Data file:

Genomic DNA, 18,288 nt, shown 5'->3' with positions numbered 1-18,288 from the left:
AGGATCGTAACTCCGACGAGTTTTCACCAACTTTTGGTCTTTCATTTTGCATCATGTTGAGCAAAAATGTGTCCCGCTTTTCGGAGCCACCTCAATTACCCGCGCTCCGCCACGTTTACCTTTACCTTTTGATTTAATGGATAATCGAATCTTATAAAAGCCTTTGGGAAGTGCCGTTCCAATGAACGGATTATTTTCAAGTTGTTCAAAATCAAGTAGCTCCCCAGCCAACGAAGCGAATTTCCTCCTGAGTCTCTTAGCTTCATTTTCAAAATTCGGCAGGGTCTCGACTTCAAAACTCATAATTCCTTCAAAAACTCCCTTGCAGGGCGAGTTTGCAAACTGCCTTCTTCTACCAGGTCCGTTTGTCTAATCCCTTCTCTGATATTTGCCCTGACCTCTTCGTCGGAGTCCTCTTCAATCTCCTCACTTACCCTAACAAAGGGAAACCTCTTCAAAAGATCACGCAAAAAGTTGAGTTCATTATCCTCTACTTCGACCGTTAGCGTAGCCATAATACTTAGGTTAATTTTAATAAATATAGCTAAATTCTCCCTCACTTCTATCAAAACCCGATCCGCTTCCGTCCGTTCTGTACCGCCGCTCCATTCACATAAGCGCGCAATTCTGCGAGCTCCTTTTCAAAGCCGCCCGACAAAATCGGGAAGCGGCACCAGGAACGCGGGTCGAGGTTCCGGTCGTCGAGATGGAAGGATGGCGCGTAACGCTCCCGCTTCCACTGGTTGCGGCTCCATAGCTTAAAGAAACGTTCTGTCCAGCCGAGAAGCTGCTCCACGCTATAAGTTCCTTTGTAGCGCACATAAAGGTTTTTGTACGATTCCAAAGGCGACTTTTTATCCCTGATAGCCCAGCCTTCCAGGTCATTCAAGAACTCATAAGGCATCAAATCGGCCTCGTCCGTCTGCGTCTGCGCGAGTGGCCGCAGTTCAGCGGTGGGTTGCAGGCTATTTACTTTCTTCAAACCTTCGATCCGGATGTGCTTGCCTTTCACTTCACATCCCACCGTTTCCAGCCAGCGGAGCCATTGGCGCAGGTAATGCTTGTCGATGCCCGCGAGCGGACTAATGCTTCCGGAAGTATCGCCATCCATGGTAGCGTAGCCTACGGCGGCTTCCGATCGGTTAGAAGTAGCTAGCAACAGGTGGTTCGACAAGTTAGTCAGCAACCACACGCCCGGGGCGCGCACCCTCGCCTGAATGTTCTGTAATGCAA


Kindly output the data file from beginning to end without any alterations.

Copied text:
Genomic DNA, 18,288 nt, shown 5'->3' with positions numbered 1-18,288 from the left:
AGGATCGTAACTCCGACGAGTTTTCACCAACTTTTGGTCTTTCATTTTGCATCATGTTGAGCAAAAATGTGTCCCGCTTTTCGGAGCCACCTCAATTACCCGCGCTCCGCCACGTTTACCTTTACCTTTTGATTTAATGGATAATCGAATCTTATAAAAGCCTTTGGGAAGTGCCGTTCCAATGAACGGATTATTTTCAAGTTGTTCAAAATCAAGTAGCTCCCCAGCCAACGAAGCGAATTTCCTCCTGAGTCTCTTAGCTTCATTTTCAAAATTCGGCAGGGTCTCGACTTCAAAACTCATAATTCCTTCAAAAACTCCCTTGCAGGGCGAGTTTGCAAACTGCCTTCTTCTACCAGGTCCGTTTGTCTAATCCCTTCTCTGATATTTGCCCTGACCTCTTCGTCGGAGTCCTCTTCAATCTCCTCACTTACCCTAACAAAGGGAAACCTCTTCAAAAGATCACGCAAAAAGTTGAGTTCATTATCCTCTACTTCGACCGTTAGCGTAGCCATAATACTTAGGTTAATTTTAATAAATATAGCTAAATTCTCCCTCACTTCTATCAAAACCCGATCCGCTTCCGTCCGTTCTGTACCGCCGCTCCATTCACATAAGCGCGCAATTCTGCGAGCTCCTTTTCAAAGCCGCCCGACAAAATCGGGAAGCGGCACCAGGAACGCGGGTCGAGGTTCCGGTCGTCGAGATGGAAGGATGGCGCGTAACGCTCCCGCTTCCACTGGTTGCGGCTCCATAGCTTAAAGAAACGTTCTGTCCAGCCGAGAAGCTGCTCCACGCTATAAGTTCCTTTGTAGCGCACATAAAGGTTTTTGTACGATTCCAAAGGCGACTTTTTATCCCTGATAGCCCAGCCTTCCAGGTCATTCAAGAACTCATAAGGCATCAAATCGGCCTCGTCCGTCTGCGTCTGCGCGAGTGGCCGCAGTTCAGCGGTGGGTTGCAGGCTATTTACTTTCTTCAAACCTTCGATCCGGATGTGCTTGCCTTTCACTTCACATCCCACCGTTTCCAGCCAGCGGAGCCATTGGCGCAGGTAATGCTTGTCGATGCCCGCGAGCGGACTAATGCTTCCGGAAGTATCGCCATCCATGGTAGCGTAGCCTACGGCGGCTTCCGATCGGTTAGAAGTAGCTAGCAACAGGTGGTTCGACAAGTTAGTCAGCAACCACACGCCCGGGGCGCGCACCCTCGCCTGAATGTTCTGTAATGCAA